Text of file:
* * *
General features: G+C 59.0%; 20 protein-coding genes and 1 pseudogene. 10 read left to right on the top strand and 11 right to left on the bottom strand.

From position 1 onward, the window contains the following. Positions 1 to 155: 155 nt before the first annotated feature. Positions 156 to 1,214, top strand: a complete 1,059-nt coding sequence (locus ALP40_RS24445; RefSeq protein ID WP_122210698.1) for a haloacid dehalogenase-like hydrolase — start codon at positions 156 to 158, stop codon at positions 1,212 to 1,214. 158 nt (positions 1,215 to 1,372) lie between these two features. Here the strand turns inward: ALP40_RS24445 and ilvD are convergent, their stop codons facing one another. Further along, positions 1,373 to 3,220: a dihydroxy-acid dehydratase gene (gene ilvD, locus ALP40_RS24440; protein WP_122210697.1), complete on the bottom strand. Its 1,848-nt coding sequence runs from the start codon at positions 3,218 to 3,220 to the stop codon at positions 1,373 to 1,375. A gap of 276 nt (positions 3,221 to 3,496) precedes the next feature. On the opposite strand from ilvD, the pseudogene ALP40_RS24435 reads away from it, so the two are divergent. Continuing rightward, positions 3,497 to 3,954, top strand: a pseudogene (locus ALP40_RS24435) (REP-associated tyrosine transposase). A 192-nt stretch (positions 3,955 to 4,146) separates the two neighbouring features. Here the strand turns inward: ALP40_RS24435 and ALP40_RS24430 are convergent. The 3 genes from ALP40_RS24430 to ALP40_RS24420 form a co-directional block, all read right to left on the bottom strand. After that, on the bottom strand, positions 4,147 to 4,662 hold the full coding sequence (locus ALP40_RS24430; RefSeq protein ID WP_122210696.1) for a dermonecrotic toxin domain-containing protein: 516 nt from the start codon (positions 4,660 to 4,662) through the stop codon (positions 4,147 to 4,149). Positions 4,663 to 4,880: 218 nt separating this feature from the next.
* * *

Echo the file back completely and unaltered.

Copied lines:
General features: G+C 59.0%; 20 protein-coding genes and 1 pseudogene. 10 read left to right on the top strand and 11 right to left on the bottom strand.

From position 1 onward, the window contains the following. Positions 1 to 155: 155 nt before the first annotated feature. Positions 156 to 1,214, top strand: a complete 1,059-nt coding sequence (locus ALP40_RS24445; RefSeq protein ID WP_122210698.1) for a haloacid dehalogenase-like hydrolase — start codon at positions 156 to 158, stop codon at positions 1,212 to 1,214. 158 nt (positions 1,215 to 1,372) lie between these two features. Here the strand turns inward: ALP40_RS24445 and ilvD are convergent, their stop codons facing one another. Further along, positions 1,373 to 3,220: a dihydroxy-acid dehydratase gene (gene ilvD, locus ALP40_RS24440; protein WP_122210697.1), complete on the bottom strand. Its 1,848-nt coding sequence runs from the start codon at positions 3,218 to 3,220 to the stop codon at positions 1,373 to 1,375. A gap of 276 nt (positions 3,221 to 3,496) precedes the next feature. On the opposite strand from ilvD, the pseudogene ALP40_RS24435 reads away from it, so the two are divergent. Continuing rightward, positions 3,497 to 3,954, top strand: a pseudogene (locus ALP40_RS24435) (REP-associated tyrosine transposase). A 192-nt stretch (positions 3,955 to 4,146) separates the two neighbouring features. Here the strand turns inward: ALP40_RS24435 and ALP40_RS24430 are convergent. The 3 genes from ALP40_RS24430 to ALP40_RS24420 form a co-directional block, all read right to left on the bottom strand. After that, on the bottom strand, positions 4,147 to 4,662 hold the full coding sequence (locus ALP40_RS24430; RefSeq protein ID WP_122210696.1) for a dermonecrotic toxin domain-containing protein: 516 nt from the start codon (positions 4,660 to 4,662) through the stop codon (positions 4,147 to 4,149). Positions 4,663 to 4,880: 218 nt separating this feature from the next.